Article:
["Between 1996 and 2001, federal and state spending on child care tripled and the number of children served more than doubled. However, even during this period of growth and progress, the great majority of eligible children remained unserved. States used increased child care funding to address three goals: (1) meet new welfare work requirements, (2) increase the number of non-welfare families receiving care, and (3) improve the quality of care. States are now in danger of losing ground on all three—due principally to frozen federal funding for child care, dwindling welfare reserves, and the continuing fiscal crises in the states. Even more ground will be lost if restrictive welfare requirements are enacted without sufficient child care funding. The extent to which states can even maintain current services will depend in large part on the willingness of Congress to provide increased federal child care funding."]

[Request #S8436]

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GAO Finds State Child Care Assistance Limits Disproportionally Impact Low-Income, Working, Non-TANF Families and Children. By Jennifer Mezey, Center for Law and Social Policy. (The Center, Washington, DC) June 4, 2003. 5 p.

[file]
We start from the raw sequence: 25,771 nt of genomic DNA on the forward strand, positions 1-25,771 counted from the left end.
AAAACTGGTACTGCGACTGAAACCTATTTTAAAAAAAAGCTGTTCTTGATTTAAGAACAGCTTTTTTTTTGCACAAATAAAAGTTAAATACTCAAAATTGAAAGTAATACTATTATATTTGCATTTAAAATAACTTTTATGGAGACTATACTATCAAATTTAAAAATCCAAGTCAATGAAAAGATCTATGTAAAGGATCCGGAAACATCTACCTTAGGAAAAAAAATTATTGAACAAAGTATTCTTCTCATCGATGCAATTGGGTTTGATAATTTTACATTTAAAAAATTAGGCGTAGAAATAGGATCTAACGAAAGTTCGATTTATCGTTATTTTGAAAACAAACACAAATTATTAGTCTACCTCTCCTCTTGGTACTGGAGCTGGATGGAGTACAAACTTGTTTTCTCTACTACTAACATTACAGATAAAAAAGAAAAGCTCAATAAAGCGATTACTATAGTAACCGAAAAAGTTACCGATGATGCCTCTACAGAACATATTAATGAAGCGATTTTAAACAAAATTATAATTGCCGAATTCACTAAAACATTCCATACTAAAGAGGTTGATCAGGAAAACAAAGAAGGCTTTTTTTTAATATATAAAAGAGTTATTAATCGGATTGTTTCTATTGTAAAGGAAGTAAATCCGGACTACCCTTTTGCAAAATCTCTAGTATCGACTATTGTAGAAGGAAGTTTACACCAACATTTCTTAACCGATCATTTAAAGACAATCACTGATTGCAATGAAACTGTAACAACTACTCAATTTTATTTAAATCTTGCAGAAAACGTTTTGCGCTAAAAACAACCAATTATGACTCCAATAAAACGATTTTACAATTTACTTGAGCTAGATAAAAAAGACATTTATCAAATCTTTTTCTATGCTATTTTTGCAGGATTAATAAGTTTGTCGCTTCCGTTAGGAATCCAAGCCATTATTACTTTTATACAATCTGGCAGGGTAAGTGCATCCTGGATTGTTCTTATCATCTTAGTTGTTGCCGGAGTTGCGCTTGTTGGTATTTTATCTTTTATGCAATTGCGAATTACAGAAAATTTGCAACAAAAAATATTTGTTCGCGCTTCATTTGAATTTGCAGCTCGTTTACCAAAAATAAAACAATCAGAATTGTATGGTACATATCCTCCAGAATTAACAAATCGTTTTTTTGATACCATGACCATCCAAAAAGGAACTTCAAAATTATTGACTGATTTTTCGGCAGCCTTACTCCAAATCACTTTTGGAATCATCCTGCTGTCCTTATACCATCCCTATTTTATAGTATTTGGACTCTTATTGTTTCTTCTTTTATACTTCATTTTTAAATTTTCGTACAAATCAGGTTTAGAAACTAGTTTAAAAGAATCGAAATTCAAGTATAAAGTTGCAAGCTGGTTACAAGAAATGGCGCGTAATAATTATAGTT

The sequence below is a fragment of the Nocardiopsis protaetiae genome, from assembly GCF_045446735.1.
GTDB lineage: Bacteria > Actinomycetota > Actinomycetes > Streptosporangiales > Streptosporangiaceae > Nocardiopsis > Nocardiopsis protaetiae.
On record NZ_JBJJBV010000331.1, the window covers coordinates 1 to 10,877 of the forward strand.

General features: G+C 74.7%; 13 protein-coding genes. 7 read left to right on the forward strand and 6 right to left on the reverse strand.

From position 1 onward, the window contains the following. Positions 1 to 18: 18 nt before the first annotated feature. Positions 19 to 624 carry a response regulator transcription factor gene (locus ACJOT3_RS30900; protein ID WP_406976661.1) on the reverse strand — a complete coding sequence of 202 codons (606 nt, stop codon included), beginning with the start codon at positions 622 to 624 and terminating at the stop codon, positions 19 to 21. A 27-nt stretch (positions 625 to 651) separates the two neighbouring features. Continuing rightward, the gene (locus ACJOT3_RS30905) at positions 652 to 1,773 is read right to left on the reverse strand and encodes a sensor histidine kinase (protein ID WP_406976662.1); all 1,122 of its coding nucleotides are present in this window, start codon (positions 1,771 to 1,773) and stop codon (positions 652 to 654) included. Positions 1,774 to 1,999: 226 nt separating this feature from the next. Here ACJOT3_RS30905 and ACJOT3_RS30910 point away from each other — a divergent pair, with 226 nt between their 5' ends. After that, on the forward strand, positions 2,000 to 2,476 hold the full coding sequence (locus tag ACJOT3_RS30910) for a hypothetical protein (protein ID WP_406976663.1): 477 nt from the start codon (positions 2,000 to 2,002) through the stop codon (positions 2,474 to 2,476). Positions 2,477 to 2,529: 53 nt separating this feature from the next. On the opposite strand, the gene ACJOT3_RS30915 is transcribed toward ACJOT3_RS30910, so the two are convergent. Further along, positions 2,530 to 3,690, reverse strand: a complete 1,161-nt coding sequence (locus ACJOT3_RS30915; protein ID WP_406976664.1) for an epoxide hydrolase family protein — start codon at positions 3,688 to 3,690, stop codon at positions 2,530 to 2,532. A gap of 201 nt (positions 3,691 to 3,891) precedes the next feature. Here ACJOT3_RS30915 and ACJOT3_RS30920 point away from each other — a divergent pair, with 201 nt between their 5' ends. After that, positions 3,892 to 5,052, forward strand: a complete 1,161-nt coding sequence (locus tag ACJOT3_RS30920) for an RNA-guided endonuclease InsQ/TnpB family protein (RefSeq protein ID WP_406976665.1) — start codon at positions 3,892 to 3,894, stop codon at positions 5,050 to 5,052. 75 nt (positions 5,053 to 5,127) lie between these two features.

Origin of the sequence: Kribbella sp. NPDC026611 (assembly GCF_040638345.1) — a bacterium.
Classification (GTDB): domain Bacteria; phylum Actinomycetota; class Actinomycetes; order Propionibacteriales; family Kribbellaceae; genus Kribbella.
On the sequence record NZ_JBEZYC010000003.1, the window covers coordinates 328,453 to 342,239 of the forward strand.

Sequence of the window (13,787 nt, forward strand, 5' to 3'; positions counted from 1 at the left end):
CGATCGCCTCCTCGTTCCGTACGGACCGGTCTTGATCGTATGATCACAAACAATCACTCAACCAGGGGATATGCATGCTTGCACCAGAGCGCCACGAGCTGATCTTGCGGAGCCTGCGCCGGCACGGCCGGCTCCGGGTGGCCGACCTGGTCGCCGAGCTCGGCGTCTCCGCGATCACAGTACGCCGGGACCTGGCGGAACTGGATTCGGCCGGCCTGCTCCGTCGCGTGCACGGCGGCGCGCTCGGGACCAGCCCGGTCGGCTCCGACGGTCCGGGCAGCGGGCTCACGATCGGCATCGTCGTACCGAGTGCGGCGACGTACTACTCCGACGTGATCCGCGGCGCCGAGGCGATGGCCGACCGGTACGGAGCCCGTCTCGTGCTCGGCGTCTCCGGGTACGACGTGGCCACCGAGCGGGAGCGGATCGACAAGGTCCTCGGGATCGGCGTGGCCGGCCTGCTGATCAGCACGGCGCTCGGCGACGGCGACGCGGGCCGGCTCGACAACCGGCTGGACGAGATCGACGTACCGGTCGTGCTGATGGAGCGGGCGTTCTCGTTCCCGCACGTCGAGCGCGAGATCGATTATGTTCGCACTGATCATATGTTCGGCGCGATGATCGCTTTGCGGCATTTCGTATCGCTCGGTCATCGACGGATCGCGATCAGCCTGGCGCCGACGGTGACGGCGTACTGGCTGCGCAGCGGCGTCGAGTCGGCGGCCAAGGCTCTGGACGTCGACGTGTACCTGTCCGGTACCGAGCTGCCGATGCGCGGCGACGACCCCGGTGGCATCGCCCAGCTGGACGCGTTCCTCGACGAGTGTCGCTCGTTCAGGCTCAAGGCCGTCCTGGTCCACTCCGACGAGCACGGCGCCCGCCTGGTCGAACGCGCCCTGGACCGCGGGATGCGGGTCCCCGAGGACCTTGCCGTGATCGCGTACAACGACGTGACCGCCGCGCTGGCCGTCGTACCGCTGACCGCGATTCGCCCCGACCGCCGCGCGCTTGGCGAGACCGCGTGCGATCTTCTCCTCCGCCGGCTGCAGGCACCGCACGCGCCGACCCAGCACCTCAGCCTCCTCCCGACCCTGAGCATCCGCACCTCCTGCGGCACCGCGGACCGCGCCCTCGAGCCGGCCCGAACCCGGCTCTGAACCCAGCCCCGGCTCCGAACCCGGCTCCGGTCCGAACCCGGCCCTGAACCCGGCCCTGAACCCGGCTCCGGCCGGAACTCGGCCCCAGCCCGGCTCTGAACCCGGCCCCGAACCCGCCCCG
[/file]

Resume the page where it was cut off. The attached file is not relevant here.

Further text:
Full Text at: www.clasp.org/DMS/Documents/1055525340.8/GAO_cc.pdf

["This analysis summarizes a recent report by the U.S. General Accounting Office (GAO) that found that, since January 2001, 23 states have adopted policies that reduce the overall availability of child care assistance for low-income working families. The GAO’s 'findings indicate that entry into and remaining in the child care assistance program may be less possible for families, particularly for families not associated with the welfare system. This analysis concludes that increased federal child care funding is needed to effectuate Congressional intent and ensure that more vulnerable, low-income, working families receive the child care assistance they need to support their families and stay off of public assistance."]